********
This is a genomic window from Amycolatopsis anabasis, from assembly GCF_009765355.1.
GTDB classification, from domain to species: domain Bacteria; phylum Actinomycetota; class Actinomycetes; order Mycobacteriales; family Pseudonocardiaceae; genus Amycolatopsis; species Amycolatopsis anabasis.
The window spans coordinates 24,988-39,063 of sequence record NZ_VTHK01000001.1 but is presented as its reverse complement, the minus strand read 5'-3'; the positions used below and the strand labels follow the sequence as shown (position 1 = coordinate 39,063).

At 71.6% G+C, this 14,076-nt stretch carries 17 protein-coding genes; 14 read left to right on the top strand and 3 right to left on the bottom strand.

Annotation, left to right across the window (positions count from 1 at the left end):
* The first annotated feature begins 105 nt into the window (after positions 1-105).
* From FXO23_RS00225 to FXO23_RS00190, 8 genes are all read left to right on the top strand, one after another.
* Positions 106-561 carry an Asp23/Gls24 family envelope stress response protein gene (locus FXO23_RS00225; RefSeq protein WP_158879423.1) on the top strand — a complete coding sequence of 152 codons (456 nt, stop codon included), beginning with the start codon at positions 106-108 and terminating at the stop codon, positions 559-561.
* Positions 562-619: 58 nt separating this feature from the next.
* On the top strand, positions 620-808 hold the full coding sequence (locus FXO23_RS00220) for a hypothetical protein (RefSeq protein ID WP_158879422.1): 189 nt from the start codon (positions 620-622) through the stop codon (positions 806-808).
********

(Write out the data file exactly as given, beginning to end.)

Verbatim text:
This is a genomic window from Amycolatopsis anabasis, from assembly GCF_009765355.1.
GTDB classification, from domain to species: domain Bacteria; phylum Actinomycetota; class Actinomycetes; order Mycobacteriales; family Pseudonocardiaceae; genus Amycolatopsis; species Amycolatopsis anabasis.
The window spans coordinates 24,988-39,063 of sequence record NZ_VTHK01000001.1 but is presented as its reverse complement, the minus strand read 5'-3'; the positions used below and the strand labels follow the sequence as shown (position 1 = coordinate 39,063).

At 71.6% G+C, this 14,076-nt stretch carries 17 protein-coding genes; 14 read left to right on the top strand and 3 right to left on the bottom strand.

Annotation, left to right across the window (positions count from 1 at the left end):
* The first annotated feature begins 105 nt into the window (after positions 1-105).
* From FXO23_RS00225 to FXO23_RS00190, 8 genes are all read left to right on the top strand, one after another.
* Positions 106-561 carry an Asp23/Gls24 family envelope stress response protein gene (locus FXO23_RS00225; RefSeq protein WP_158879423.1) on the top strand — a complete coding sequence of 152 codons (456 nt, stop codon included), beginning with the start codon at positions 106-108 and terminating at the stop codon, positions 559-561.
* Positions 562-619: 58 nt separating this feature from the next.
* On the top strand, positions 620-808 hold the full coding sequence (locus FXO23_RS00220) for a hypothetical protein (RefSeq protein ID WP_158879422.1): 189 nt from the start codon (positions 620-622) through the stop codon (positions 806-808).